Search

London Underground staff vote to strike against Tube station ticket office closures

10:16 13 January 2014

Upminster station

Upminster station

Archant

London Underground staff could strike in protest against controversial plans to close Tube station ticket offices and axe hundreds of posts.

The District Line (Photo by Dan Kitwood/Getty Images)The District Line (Photo by Dan Kitwood/Getty Images)

Every office on the District Line in Havering would close as part of the plans, which will save Transport for London (TfL) more than £40million a year.

The authority is trying to avoid compulsory redundancies but more than three quarters of RMT union members who voted were in favour of a strike and even more wanted other industrial action.

General secretary Bob Crow said: “The staff remaining are going to be forced through the humiliating and degrading experience of re-applying for their own jobs – the same staff who have been hailed as heroes when the tube has faced emergency situations.

“That is a kick in the teeth.”

He claimed the changes would make the Tube a “criminal’s paradise” and affect vulnerable and elderly passengers.

Another rail union, the TSSA, will start its own ballot next week and executives will decide what action to take.

Manuel Cortes, general secretary, highlighted London Mayor Boris Johnson’s U-turn on his previous promise to protect ticket offices.

He said: “It was the Mayor who came into office in 2008 with a firm pledge to keep open every ticket office on the grounds of keeping passengers safe and secure at all times.”

Transport for London’s changes are some of the biggest ever attempted on the network.

More ticket machines will be put into entrance halls when 260 ticket offices are shut by 2015, and staff stationed elsewhere in stations.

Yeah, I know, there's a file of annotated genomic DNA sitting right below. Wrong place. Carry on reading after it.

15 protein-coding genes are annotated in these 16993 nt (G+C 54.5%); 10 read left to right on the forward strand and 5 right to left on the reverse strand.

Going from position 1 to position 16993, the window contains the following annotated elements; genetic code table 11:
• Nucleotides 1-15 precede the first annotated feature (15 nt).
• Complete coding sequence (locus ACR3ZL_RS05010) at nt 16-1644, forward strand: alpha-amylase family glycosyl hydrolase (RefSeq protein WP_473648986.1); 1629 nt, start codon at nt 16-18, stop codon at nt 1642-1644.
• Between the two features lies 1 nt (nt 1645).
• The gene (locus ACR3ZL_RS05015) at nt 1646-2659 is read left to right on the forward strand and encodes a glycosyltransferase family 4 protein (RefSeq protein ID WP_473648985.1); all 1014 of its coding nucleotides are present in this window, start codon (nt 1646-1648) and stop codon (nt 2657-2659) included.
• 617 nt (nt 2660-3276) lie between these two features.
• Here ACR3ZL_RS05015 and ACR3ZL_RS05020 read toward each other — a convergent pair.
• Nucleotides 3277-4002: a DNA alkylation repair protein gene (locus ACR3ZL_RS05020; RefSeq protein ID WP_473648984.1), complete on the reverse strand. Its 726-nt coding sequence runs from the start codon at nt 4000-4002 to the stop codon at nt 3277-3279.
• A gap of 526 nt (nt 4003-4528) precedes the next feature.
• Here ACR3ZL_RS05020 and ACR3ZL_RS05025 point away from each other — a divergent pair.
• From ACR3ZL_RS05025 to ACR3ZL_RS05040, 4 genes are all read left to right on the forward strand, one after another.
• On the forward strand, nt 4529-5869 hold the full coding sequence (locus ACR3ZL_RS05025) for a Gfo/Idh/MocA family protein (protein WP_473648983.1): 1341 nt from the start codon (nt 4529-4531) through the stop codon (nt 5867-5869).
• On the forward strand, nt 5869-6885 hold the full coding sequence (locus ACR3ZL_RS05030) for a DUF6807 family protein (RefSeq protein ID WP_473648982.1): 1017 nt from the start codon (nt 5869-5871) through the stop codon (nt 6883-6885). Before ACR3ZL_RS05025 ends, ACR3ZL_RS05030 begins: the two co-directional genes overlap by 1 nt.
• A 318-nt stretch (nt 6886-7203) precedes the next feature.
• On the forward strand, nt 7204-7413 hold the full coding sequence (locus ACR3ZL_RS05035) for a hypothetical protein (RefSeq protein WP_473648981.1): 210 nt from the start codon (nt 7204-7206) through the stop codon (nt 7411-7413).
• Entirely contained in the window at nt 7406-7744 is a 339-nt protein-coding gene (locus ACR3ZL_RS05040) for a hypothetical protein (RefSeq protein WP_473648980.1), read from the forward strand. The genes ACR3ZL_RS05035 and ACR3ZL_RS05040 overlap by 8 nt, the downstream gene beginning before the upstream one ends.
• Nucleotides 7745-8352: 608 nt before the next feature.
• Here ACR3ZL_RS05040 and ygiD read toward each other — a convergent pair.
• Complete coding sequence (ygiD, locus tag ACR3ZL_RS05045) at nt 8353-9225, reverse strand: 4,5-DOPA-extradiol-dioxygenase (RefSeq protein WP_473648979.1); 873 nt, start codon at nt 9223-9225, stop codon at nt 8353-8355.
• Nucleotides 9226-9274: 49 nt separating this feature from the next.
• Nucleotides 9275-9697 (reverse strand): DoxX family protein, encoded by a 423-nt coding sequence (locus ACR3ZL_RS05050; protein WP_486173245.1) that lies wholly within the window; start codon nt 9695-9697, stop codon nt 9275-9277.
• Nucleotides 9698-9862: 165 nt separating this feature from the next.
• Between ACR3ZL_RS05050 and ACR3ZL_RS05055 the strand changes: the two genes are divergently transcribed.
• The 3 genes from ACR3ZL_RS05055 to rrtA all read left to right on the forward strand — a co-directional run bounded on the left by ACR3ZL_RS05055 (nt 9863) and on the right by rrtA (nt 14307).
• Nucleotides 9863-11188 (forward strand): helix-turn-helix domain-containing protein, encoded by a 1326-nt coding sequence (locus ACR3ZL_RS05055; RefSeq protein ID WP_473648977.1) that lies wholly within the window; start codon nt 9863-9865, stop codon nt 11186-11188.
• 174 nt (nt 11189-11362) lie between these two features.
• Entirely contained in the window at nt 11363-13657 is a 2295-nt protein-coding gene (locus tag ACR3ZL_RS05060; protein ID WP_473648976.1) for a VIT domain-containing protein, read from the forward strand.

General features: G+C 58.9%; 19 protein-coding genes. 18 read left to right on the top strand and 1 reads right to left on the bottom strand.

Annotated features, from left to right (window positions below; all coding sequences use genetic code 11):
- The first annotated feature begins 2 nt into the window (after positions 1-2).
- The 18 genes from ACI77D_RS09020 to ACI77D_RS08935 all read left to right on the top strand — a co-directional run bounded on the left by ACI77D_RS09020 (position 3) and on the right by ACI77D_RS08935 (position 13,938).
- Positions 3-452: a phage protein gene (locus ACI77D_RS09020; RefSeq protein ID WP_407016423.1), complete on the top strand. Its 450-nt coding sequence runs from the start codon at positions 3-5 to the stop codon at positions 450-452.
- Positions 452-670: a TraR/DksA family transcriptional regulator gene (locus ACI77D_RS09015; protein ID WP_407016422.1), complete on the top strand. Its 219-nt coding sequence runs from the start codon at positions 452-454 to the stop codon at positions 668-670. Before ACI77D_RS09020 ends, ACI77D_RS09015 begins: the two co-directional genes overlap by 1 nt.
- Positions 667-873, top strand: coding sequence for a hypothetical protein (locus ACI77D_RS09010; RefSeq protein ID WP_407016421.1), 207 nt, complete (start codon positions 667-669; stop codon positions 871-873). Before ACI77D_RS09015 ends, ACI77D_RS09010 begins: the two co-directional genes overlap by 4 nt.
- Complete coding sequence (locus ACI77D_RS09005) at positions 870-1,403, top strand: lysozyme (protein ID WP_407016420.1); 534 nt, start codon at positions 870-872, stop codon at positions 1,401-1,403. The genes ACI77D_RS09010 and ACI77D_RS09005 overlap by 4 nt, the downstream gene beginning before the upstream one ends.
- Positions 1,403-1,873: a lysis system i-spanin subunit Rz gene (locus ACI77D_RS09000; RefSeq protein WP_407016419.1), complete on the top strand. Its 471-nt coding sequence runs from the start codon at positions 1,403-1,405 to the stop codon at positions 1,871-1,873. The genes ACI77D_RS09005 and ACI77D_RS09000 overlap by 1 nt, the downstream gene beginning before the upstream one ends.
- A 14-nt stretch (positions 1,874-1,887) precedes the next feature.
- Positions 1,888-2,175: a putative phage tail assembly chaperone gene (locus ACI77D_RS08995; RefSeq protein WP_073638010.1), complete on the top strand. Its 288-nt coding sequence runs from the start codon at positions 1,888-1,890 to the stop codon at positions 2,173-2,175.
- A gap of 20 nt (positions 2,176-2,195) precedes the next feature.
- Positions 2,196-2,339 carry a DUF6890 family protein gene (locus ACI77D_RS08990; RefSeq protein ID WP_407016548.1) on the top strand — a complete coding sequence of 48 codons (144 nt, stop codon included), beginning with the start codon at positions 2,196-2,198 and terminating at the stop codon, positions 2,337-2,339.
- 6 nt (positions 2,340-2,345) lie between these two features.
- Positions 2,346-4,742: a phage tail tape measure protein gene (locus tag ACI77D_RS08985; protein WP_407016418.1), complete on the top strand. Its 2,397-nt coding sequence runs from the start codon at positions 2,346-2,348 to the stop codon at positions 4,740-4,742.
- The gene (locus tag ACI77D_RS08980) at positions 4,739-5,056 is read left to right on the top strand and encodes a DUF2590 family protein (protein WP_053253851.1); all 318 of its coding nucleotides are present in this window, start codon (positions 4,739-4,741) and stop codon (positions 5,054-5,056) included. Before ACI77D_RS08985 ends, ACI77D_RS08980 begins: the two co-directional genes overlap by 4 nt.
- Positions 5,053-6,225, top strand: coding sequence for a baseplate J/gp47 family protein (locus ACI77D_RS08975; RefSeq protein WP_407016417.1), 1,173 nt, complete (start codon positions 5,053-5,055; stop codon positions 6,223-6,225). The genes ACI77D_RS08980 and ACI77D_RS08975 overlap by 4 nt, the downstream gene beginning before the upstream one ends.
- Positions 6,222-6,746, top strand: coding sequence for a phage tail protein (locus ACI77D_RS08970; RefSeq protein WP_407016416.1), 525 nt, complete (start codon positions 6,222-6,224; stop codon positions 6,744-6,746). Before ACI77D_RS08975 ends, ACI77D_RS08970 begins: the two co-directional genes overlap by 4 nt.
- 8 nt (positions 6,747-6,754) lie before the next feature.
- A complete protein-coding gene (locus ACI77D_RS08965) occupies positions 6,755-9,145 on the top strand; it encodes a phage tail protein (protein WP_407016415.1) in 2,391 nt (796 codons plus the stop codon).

New visitor information centres will be opened in major central London stations and some will see a boost in staff.

The Central, Piccadilly, Victoria and Jubilee lines and part of the Northern line will also be part of the “night Tube”.

The changes will result in the loss of around 750 posts, although London Underground is trying to limit redundancies.

Phil Hufton, London Underground chief operating officer, said there will be more staff in ticket halls and on platforms to help customers and keep them safe.

He added: “We’re committed to working with unions and staff to implement changes to station staffing without compulsory redundancies and we’ve been clear that there will be a job for everyone at LU who wants to work for us and be flexible.”

A London Underground spokesman said fewer people were buying tickets from offices in recent years and staff would be less “remote” from customers after the changes.

Only 30 per cent of RMT members balloted took part in the vote, he added.

0 comments

Latest News Stories

Yesterday, 15:02
Damyns Hall Aerodrome in Upminster have agreed to demolish one of their hangers to build a new one futher away from the road.

The destruction of an aircraft hanger that has been the subject of a High Court battle appears to be imminent.

Yesterday, 15:00
Havering Council has invited us to visit Crowlands Primary School - an already expanded school - to see the benefits of larger schools.

Claims by a teaching union that expansions are turning schools into “factories” have been rejected by education chiefs who say big doesn’t have to mean bad.

Yesterday, 12:00
Dycorts School pupils Harley Frakes, seven, Jacqueline Fosu,  11, Trinity Brown, seven, and Ellie Tear, 11, with actors from the Queen's Theatre production of Little Red Riding Hood

A classic fairy tale which has captured the imagination of children for generations has been given a new spin to entertain youngsters this Easter.

Yesterday, 09:00
Actress and Comedian Meera Syal at the launch of the new Life Study Centre in King George Hospital, Goodmayes

The centre of a new study, tracking the progress of more than 80,000 babies born to mothers in Redbridge and Havering, opened last week in Goodmayes.

Most read news

News from your area

WW100

Click on the banner above for full coverage of the centenary commemorations of the outbreak of the First World War.

Digital Edition

Image
Read the Romford Recorder e-edition today E-edition
Family Notices 24


Our trusted business finder

The lights went off and the cameras came out.

Call it the X Factor, star quality, even ‘something’ but whatever ‘it’ is Ed’s not got it, says the PM.

The Ukip leader doesn’t want to be too scripted for the seven-way televised encounter.